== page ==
Gone are the days when “Kinnars were known only to clap” at people; today they are capable of making a real change in society, says Gulshan, aka Bindu.
The 47-year-old, belonging to the Kinnar (transgender) community, has been fielded by the Samajwadi Party as its Mayor candidate in politically significant Ayodhya.
Gulshan is “honoured” by the nomination, and says that it is an opportunity for her as a representative of her community to show how social service is done.
“I am not a Kinnar who claps … Kinnars today are not just clapping. We are part of real social change and work. One of us became a judge [Joyita Mondal]. Others [Manabi Bandhopadhyay] are running colleges and teaching children. My life has been all about trying to do something worthwhile for society,” Gulshan says.
A social activist in Ayodhya, Gulshan hails from Sitamarhi in Bihar but was born in the national capital. Early on in her life, she was adopted by the transgender community which brought her to the Uttar Pradesh temple town. Gulshan attaches symbolism to her life journey as Ayodhya and Sitamarhi are, as per Hindu faith, associated with Lord Ram and Sita, his wife.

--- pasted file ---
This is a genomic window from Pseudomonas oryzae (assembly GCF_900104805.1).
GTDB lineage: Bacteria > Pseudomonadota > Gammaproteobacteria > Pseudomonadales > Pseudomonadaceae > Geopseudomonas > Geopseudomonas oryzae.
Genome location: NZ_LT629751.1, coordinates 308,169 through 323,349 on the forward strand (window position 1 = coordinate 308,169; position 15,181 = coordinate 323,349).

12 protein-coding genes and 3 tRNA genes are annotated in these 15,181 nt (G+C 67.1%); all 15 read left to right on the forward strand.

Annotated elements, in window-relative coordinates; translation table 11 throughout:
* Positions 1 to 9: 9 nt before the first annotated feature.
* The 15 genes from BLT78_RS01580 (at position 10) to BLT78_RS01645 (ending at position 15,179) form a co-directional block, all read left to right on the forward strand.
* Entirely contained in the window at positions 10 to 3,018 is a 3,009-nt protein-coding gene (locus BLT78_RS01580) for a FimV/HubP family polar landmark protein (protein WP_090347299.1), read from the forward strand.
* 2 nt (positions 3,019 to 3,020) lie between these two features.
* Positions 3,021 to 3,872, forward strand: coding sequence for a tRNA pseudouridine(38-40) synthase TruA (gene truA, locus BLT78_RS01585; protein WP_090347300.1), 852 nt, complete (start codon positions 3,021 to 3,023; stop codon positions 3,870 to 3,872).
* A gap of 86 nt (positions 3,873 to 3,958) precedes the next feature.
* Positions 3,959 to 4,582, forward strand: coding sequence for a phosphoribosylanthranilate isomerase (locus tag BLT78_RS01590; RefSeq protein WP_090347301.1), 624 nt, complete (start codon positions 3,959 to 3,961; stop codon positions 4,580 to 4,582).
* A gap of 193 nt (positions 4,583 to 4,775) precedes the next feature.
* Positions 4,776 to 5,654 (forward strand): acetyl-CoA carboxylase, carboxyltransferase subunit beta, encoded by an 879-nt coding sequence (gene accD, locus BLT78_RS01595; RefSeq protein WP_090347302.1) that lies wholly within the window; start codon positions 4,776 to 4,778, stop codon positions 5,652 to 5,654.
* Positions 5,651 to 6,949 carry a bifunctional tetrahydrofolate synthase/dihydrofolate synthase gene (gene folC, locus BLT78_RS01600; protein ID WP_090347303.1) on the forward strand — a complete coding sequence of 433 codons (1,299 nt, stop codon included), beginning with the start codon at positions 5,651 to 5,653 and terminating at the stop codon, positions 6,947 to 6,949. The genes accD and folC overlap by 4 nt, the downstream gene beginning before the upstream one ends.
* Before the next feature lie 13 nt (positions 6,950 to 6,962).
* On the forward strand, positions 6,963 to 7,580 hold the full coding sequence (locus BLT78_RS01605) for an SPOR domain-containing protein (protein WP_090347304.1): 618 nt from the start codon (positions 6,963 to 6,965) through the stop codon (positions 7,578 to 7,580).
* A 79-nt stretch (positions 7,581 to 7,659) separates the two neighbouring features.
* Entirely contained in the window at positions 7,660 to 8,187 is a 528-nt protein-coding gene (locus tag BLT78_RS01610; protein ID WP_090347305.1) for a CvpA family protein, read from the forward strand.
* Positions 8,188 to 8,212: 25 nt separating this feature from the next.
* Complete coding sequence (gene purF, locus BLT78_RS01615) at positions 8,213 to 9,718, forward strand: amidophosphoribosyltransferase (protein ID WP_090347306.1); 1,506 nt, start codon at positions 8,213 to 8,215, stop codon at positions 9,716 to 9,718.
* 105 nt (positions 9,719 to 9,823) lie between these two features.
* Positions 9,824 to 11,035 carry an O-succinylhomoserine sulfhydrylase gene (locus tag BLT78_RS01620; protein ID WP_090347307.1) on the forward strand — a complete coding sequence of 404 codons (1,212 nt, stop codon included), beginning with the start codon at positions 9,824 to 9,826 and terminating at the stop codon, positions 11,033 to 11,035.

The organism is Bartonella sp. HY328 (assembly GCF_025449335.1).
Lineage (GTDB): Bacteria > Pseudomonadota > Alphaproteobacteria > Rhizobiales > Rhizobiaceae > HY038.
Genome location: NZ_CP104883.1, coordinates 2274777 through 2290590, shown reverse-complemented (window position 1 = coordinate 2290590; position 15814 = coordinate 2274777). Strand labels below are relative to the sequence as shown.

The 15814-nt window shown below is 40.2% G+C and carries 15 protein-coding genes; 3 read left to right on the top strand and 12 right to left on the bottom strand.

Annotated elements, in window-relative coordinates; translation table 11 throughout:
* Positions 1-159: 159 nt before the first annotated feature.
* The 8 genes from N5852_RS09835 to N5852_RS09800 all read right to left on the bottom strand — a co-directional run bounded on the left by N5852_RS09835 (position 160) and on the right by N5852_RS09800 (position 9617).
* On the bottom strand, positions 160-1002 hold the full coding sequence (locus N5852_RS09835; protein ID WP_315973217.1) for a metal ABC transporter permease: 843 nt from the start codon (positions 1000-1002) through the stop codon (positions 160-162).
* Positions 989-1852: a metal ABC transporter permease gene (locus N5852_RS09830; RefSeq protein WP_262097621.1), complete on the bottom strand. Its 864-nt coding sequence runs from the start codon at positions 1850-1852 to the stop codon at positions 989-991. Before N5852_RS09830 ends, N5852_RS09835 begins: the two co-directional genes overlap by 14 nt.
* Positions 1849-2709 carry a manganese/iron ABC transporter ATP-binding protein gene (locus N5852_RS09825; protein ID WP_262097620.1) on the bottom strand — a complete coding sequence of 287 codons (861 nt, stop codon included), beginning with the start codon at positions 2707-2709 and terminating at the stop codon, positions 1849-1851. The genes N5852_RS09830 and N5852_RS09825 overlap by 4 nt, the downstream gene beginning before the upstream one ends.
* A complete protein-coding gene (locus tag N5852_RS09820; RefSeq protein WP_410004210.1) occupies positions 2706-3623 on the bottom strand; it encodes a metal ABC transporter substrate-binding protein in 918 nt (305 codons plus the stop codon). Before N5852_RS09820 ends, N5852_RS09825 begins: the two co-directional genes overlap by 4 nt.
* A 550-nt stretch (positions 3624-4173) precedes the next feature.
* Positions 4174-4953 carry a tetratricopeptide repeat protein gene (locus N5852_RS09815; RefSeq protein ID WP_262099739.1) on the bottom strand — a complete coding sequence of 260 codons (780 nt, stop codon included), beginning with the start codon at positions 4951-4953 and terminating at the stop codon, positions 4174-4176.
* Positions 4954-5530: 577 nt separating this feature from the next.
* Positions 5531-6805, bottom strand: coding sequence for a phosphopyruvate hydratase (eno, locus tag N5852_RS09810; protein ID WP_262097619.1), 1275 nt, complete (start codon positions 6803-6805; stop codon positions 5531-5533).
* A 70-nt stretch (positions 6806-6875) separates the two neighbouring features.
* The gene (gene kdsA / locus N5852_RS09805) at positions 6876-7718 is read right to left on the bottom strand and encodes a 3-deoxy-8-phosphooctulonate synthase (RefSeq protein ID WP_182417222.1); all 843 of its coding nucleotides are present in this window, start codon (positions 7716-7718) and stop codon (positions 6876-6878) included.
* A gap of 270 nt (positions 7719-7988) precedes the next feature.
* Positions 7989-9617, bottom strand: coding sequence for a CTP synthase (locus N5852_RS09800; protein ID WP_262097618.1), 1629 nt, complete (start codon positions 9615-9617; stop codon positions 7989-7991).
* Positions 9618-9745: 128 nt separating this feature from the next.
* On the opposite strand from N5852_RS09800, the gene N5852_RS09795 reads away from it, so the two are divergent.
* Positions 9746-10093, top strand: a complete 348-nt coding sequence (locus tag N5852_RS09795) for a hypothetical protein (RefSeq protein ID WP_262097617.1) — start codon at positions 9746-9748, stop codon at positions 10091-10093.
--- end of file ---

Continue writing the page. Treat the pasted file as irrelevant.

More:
“The Kinnars have a special boon from Lord Ram,” says Gulshan.
Apart from the symbolic gesture of nominating Gulshan, the SP has considered her popularity in Ayodhya.
In fact, in 2012, her participation in the Assembly election may have helped script history. Fighting as an Independent candidate, Gulshan secured an impressive 22,000-plus votes, 11.45% of the total. That was only 11,000 votes fewer than the BSP candidate’s tally. Though she lost, her participation apparently had an impact on the final result. The SP’s Tez Narayan Pandey won the Ayodhya seat for the party for the first time in its history, by a margin of fewer than 5,500.
Gulshan also fought the Nagar Palika Parishad election in Faizabad but lost to the BJP by a thin margin of 350.
This time around, with the official backing of the SP, Gulshan senses glory. Gulshan feels that the common people in Ayodhya are frustrated with politicians and public representatives.
“They come during the elections seeking votes. They promise big things and make announcements but forget about it after getting elected. The people want somebody who stands by them in all situations and helps solve their problems,” said Gulshan. If elected, Gulshan says her focus will be identifying the shortcomings in Ayodhya’s civic infrastructure and making the necessary improve- ments.